The CPD committee is developing a vision for CPD in the future for the Institute. We are building on learnings from other actuarial and professional bodies in Australia and overseas. We are following established trails and seeking to take the best, for our profession, from their experiences. This is leading toward some changes, but the world is changing around us and we need to capitalise on that or be left behind. 

We are working on an approach which will ensure every member of the profession has access to a CPD process that is simple, flexible, and adaptable. No matter what area members work in, the integration of workplace learning with their CPD means CPD is valuable and relevant for everyone. The process is interactive, familiar, and responsive.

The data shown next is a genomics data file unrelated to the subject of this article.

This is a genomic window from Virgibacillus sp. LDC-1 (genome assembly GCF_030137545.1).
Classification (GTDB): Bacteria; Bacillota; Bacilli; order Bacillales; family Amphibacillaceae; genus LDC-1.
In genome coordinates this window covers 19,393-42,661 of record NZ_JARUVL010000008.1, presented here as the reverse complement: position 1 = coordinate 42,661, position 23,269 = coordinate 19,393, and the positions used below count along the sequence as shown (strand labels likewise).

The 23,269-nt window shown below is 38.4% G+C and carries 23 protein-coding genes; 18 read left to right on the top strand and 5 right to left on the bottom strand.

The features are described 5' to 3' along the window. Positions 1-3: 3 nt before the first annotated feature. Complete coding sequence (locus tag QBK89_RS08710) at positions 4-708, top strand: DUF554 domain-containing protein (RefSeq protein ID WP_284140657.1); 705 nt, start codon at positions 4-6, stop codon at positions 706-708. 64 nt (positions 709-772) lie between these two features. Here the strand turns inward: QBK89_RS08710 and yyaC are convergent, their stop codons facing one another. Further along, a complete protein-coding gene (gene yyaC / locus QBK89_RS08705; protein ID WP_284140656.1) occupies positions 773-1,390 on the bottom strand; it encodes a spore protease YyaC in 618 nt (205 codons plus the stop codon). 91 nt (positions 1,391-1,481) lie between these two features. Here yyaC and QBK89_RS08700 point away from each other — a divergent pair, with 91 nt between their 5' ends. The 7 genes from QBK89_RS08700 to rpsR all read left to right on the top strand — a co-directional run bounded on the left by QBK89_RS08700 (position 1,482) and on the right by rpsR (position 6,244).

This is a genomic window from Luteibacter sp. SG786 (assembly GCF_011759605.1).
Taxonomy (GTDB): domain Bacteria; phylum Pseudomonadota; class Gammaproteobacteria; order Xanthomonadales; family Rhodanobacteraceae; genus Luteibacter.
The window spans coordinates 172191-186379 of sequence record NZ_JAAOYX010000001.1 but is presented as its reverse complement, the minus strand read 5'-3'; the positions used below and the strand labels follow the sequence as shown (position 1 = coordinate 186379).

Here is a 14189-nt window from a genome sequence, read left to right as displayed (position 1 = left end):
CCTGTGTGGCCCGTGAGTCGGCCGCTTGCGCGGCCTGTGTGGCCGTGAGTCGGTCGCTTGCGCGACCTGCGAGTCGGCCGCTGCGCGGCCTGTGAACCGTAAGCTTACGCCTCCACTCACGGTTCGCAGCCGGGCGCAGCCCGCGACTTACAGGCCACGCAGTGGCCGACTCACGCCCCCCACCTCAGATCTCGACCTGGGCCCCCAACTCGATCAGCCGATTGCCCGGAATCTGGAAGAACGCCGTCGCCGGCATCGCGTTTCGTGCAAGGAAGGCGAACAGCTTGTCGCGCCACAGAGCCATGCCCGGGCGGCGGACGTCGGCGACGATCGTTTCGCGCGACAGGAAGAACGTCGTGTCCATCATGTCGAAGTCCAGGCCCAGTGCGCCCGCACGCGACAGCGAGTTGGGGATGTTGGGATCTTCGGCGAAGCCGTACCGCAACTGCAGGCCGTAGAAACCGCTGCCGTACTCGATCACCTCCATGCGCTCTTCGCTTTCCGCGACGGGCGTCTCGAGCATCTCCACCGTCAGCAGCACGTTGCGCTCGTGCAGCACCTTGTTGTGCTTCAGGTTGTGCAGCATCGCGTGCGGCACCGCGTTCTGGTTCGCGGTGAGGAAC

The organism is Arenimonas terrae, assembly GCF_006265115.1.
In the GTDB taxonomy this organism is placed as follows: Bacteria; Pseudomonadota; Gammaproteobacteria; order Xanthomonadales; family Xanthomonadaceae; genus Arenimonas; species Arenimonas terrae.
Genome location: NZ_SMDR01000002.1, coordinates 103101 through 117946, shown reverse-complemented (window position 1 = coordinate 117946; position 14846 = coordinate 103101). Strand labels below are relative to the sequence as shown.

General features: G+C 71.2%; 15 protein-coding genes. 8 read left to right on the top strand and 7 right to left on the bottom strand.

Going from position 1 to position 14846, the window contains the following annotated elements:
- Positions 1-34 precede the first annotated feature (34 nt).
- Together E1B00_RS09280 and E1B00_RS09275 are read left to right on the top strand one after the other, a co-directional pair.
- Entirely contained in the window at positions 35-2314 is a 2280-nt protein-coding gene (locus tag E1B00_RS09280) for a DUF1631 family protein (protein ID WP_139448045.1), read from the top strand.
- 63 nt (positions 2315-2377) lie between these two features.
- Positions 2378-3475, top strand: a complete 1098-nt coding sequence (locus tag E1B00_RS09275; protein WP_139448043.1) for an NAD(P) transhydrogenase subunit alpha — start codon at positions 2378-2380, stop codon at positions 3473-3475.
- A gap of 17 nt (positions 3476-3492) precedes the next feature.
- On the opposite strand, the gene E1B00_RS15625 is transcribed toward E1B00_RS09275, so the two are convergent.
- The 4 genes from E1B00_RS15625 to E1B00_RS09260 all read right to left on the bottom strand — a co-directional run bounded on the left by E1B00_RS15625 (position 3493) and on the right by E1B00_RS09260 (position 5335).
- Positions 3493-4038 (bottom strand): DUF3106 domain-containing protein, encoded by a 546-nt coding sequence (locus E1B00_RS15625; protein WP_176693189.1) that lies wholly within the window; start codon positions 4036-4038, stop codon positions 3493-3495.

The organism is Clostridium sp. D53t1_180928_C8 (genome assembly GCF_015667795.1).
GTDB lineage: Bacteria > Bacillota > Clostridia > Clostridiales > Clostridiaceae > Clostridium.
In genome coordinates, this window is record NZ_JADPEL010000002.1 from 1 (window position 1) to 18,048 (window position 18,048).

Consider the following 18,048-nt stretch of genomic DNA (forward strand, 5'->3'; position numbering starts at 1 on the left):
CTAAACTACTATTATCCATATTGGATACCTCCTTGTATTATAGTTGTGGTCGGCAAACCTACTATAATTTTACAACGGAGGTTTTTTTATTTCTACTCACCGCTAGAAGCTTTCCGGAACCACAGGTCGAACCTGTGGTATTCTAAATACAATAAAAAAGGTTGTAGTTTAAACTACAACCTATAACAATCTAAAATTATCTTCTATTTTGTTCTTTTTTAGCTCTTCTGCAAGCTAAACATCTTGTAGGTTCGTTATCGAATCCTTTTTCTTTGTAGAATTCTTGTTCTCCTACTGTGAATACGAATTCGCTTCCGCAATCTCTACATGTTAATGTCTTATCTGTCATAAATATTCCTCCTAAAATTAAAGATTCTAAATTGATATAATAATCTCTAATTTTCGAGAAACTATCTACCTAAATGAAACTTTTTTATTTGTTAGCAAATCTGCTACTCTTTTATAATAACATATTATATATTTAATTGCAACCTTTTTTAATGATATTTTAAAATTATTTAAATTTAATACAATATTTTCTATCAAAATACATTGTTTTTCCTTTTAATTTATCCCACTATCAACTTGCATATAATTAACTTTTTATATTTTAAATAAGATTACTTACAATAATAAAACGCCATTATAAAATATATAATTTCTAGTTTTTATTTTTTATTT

Our vision, our measure of success is when members say ‘I now see CPD as an integral part of my life, rather than a chore’. 

We encourage you to attend the session ‘Are actuaries still relevant?’ on Thursday 27 August at 11:45 AEST as part of the 20/20 All-Actuaries Virtual Summit to find out more about the CPD Review, ask questions, and participate in the discussion. 

The CPD Committee has also established a specific page on the Institute website which will provide background material and give you an opportunity to provide feedback and be part of this exciting journey. Please email cpdreview@actuaries.asn.au with your views.

CPD: Actuaries Institute Members can claim two CPD points for every hour of reading articles on Actuaries Digital.